David finally convinced me to see Zero Dark Thirty, a movie I avoided because in general I have a low tolerance for violent movies (insomnia, nightmares). Now, having seen it, I have a theory of why there were so many complaints and objections.
Some critics claim the film is an inaccurate depiction of how the CIA, by using torture, got crucial evidence in the hunt for Usama Bin Laden. The complainers say that the CIA did not gain this intelligence as a result of using torture. Therefore, any depiction of waterboarding would mislead viewers. Does the movie raise a means-and-ends question, with torture the questionable means toward a justified ends? It’s an arguable point, but condemning the film for this reason implies a standard of political correctness by which a great many movies people cherish would fall to the wayside. Moreover, that’s not really what fuss is about.
Here’s my theory and I’m curious to know what others think: Complaints against ZDT are coded misogyny – a protest against the idea that a woman might be a CIA agent, doing a manly man’s job, with a soldier’s stoicism and fortitude in a movie directed by a woman. Maya happens to be beautiful – it’s a movie, after all – but the work she and colleagues do is as far removed as can be from the activities of acceptable feminist models, such as virtuous moms who oppose drunk driving, brainy attorneys who put up with philandering husbands, and courageous whistle blowers. Furthermore, war movies are the provenance of male directors. One such movie (Hurt Locker) is fine, but two? It’s time to go home Ms. Bigelow and make Something’s Gotta Give.
Some have gone so far as to say that Zero Dark Thirty is an advertisement for the use of torture. As proof, they point to the demeanor of Maya, the CIA agent responsible for piecing together the evidence that led to Bin Laden’s hiding place. She is, say the critics, not sufficiently undone by the scenes of torture. Did I see a different movie? Maya is repelled by what she sees. She flinches, backs away, crosses her arms in front of her body, and after one session runs to the bathroom to collect herself. What would it take for the audience to believe that she is discomfited by the torture? I know! She should have become hysterical. That is the expected reaction of a woman who is upset. Instead, she behaves like the trained CIA professional she is and uses her will to maintain her composure.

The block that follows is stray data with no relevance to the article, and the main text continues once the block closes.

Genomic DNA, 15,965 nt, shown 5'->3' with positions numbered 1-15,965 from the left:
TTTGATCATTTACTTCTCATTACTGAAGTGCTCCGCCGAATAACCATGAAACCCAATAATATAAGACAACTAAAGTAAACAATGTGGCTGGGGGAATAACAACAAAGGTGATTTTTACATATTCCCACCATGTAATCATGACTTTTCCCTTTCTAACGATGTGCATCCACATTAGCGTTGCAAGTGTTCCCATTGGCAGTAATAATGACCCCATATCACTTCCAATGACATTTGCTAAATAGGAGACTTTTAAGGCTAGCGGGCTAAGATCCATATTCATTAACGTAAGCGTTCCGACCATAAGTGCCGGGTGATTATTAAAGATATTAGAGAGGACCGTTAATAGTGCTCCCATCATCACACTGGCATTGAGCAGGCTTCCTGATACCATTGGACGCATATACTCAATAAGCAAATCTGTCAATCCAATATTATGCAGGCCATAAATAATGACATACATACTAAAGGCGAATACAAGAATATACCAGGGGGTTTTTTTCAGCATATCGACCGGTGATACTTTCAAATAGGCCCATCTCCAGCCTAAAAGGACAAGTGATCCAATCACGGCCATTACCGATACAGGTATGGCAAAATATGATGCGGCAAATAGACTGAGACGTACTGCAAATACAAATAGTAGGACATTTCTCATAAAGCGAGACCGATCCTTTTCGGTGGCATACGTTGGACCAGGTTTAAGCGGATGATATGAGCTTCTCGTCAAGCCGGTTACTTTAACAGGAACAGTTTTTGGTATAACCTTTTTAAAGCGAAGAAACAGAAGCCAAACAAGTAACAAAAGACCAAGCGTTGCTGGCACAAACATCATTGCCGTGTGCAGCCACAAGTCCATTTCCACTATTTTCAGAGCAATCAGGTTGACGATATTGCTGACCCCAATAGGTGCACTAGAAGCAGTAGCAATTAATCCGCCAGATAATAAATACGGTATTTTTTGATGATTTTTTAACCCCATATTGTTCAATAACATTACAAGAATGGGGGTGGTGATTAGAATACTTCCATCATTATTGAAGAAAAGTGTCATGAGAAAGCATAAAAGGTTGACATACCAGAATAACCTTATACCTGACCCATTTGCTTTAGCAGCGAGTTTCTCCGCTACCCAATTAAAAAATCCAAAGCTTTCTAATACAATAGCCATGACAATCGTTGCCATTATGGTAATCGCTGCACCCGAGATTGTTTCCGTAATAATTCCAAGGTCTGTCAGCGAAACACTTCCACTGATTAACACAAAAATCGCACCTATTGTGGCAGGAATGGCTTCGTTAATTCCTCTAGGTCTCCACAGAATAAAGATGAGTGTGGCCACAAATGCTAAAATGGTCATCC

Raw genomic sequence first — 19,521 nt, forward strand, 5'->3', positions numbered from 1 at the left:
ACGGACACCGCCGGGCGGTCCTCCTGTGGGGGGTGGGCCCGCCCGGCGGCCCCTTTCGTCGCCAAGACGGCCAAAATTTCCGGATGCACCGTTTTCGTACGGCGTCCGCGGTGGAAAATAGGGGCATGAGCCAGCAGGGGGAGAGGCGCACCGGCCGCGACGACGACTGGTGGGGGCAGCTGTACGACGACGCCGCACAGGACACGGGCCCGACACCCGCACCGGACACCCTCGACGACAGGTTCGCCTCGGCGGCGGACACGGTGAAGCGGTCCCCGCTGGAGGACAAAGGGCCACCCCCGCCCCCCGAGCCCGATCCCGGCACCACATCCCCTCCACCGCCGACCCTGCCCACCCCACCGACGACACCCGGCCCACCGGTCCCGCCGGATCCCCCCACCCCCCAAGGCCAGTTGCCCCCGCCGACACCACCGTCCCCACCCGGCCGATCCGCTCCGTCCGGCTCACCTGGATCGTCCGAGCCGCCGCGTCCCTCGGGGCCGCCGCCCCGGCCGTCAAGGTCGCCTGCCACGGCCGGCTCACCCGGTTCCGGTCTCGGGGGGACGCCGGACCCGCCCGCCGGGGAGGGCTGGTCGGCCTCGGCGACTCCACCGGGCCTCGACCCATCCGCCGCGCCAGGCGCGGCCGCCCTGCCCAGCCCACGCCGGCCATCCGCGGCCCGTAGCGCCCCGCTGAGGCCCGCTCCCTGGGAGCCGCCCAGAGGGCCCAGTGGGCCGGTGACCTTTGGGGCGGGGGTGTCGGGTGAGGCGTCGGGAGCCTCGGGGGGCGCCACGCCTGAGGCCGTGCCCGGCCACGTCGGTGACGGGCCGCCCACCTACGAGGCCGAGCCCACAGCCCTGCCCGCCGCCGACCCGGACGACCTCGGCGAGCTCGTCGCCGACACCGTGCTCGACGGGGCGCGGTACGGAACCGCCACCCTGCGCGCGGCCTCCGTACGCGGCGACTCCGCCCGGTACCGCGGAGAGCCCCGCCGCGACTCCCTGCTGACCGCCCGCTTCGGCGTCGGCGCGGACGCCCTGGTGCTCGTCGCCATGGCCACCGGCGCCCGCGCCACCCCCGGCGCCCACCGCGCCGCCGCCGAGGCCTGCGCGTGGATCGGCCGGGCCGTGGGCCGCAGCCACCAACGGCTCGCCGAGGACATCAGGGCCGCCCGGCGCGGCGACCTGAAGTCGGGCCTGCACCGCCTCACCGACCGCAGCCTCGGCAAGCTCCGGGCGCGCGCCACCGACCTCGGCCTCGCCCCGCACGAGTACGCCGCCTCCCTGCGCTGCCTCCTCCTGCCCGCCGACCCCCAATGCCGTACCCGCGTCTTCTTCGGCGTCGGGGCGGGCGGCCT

In time Maya appears to grow comfortable with “enhanced interrogation” techniques. Yet Katherine Bigelow is careful to show the psychic consequences for the interrogators. Maya’s senior colleague grows weary and has to quit to “do something normal.” But people who think this is story about torture miss the boat.
Zero Dark Thirty is a serious, gripping, and masterly telling of the long and difficult quest for a mass murderer in hiding. There is violence, but I’ve seen much worse. The only violence that I found disturbing happens at the very beginning of the movie, when over a dark screen we hear the panicked 911 calls of the people trapped in the World Trade Center on 9/11. They still haunt me.